To the players, the rivalries aren’t that big of a deal for their own sake

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Following up on that stuff about fraternization from yesterday: I wasn’t aware of it until a reader told me yesterday, but there is a rule against players making nice before games. It’s Rule 3.09:

Players in uniform shall not address or mingle with spectators, nor sit in the stands before, during, or after a game. No manager, coach or player shall address any spectator before or during a game. Players of opposing teams shall not fraternize at any time while in uniform.

Well, good for Rule 3.09. It’s still stupid, even if it’s in the rule book.  I spoke this morning to Joe Sheehan — who will be our guest on HBT Daily later today — and he said that the rule is an old one, borne of a fear that players will conspire to fix games, which was not uncommon back in eighteen-dickety-seven through 1919.  Not so much of a concern these days, and certainly divorced from the notion of pretending that baseball players on opposing teams are blood rivals.

Which, according to Lance Berkman, who got a glimpse of the Red Sox-Yankees thing last year and is now heading into Chicago for the first time as a Cardinal, is certainly not the case:

“The fans and the media are the ones that really get that fired up about it,” Berkman said. “I mean for us, obviously we want to win, they’re a tough team. But it’s not like, ‘Oh my gosh, this is a blood match.'”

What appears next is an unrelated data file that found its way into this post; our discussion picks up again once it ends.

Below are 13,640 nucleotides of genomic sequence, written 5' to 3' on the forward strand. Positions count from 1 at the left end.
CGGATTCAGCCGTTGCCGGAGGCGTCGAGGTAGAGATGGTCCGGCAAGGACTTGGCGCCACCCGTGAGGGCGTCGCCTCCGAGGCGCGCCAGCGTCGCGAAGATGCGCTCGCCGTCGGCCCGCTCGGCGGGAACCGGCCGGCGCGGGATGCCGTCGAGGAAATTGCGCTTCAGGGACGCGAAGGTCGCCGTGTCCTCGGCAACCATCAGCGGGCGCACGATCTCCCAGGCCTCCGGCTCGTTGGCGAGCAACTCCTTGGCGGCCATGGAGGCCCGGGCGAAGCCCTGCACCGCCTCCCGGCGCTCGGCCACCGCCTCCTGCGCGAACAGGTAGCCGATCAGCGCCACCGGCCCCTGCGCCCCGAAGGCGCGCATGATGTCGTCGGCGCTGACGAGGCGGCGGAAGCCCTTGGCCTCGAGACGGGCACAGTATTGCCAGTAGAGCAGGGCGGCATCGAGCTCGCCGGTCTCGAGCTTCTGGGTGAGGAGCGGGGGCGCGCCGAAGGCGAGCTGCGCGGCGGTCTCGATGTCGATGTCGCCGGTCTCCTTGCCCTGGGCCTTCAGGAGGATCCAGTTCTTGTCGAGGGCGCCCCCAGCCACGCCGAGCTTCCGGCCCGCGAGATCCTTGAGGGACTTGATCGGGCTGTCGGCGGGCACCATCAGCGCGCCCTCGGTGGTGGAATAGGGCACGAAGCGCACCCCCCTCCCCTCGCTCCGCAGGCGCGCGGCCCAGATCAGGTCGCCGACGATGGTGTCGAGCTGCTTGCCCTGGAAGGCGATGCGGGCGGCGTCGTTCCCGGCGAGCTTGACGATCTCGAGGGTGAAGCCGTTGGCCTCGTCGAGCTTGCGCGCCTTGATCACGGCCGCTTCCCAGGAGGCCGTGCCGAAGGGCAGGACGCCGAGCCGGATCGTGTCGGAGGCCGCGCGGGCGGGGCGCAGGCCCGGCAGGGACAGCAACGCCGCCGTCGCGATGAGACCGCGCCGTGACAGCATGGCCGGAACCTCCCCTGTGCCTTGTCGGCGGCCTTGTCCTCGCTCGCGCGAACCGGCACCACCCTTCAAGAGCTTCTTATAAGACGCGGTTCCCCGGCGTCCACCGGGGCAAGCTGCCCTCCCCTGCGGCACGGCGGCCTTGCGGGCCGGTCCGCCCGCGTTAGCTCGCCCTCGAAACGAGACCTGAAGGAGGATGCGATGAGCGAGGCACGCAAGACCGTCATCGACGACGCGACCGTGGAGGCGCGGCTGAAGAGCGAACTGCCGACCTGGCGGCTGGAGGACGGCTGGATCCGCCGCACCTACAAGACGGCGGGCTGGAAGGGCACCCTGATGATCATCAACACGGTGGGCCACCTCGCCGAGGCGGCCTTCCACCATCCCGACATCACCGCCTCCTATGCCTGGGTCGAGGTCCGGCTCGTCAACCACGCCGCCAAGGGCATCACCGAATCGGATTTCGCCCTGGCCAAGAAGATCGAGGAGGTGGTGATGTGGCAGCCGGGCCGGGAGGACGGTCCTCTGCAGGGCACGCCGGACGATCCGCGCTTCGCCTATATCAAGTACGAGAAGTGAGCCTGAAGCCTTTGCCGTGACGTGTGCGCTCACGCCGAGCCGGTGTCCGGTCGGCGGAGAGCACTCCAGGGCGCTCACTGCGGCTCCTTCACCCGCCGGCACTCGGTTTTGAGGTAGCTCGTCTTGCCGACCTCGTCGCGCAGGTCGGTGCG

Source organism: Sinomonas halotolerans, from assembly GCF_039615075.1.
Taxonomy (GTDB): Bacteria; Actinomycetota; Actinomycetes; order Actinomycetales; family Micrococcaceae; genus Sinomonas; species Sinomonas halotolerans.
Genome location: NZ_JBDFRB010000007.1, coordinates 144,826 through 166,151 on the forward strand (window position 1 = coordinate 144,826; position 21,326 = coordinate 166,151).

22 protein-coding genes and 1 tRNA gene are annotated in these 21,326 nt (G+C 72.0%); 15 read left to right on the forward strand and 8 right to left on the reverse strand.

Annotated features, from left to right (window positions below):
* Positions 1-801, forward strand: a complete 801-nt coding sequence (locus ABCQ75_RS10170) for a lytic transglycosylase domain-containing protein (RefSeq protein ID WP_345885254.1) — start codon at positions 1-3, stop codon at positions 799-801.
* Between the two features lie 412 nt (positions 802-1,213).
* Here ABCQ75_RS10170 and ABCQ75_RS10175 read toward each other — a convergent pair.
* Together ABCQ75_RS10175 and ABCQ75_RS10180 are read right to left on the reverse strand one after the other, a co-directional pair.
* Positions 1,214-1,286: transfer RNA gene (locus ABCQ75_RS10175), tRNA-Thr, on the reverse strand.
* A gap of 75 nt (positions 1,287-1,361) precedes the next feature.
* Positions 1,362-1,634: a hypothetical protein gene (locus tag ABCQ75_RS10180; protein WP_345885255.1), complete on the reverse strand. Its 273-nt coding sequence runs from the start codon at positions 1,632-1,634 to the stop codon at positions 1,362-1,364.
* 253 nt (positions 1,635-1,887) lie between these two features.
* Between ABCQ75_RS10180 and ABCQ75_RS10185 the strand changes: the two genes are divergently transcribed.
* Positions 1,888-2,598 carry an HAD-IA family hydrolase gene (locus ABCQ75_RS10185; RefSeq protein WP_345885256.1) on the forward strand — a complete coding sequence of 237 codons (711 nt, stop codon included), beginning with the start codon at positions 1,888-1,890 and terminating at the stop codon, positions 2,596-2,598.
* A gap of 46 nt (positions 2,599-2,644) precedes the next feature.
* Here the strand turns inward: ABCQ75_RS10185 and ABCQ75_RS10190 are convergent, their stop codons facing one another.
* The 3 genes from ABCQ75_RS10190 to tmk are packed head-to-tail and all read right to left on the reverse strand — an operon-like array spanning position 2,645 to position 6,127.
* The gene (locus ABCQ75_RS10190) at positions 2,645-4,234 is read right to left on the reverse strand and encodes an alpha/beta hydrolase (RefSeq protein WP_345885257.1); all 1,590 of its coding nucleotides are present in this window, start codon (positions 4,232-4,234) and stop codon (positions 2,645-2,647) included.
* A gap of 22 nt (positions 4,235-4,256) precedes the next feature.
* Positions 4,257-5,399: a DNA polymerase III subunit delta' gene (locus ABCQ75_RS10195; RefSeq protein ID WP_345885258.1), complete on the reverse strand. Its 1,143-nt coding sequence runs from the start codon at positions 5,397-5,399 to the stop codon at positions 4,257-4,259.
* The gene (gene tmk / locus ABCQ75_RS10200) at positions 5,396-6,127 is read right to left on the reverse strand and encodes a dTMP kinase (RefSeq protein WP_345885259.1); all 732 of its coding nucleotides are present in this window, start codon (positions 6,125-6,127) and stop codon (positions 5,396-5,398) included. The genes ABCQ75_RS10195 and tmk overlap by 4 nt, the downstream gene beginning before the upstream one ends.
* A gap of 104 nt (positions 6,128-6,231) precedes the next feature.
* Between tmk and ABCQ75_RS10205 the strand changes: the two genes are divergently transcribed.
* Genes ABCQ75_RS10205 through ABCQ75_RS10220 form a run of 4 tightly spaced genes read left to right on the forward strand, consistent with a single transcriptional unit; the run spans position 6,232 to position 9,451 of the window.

I think that, to the extent you see animosity among rivals it’s a personal thing. There were some Red Sox players who really didn’t care for Alex Rodriguez a few years ago. There are likely some Cardinals who don’t like Carlos Zambrano at all.  But “Red Sox vs. Yankees” and “Cubs vs. Cardinals” is more of an abstract concept.  Sure, the competition is fierce, because all competition at the professional level is fierce. And yes, if there are serious stakes in play, the competition can be ratcheted up a notch.

But the tribalism if “Cubs bad, Cardinals good!” just isn’t the kind of thing that resonates in big league ballplayers.  And I’m fine with that.

Bryce Harper played some third base in an intrasquad game

Bryce Harper third base
Andy Lewis/Icon Sportswire via Getty Images
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Phillies star outfielder Bryce Harper played some third base during Monday’s intrasquad game at Citizens Bank Park, Jim Salisbury of NBC Sports Philadelphia reports. Harper had been pestering manager Joe Girardi for the opportunity and the skipper finally gave in.

Girardi told Harper, “No diving. And make sure your arm is loose.” Harper had the opportunity to field one ball, a grounder to his left and he made the play perfectly.

Why put Harper at third base? Girardi said, “I think it’s important the guys have fun. I saw him a week ago taking ground balls there and I was impressed. His hands worked well out front and he threw the ball across the field well. I told him, ‘You look good there.'”

Despite the solid showing, don’t expect Harper to show up at third base in a meaningful game anytime soon. That being said, the Phillies’ second and third base situations are still not cemented. Jean Segura will likely open the season at the hot corner with Scott Kingery at second, but things could change between now and Opening Day in 10 days.

Harper, 27, is coming off a solid first season with the Phillies. He hit .260/.372/.510 with 36 doubles, 35 home runs, 114 RBI, 98 runs scored, and 15 stolen bases across 682 plate appearances. Per FanGraphs, Harper’s 4.6 Wins Above Replacement ranked 16th in the National League. For some people, those numbers weren’t nearly good enough, so the expectations remain high as Harper enters year two of his 13-year, $330 million contract.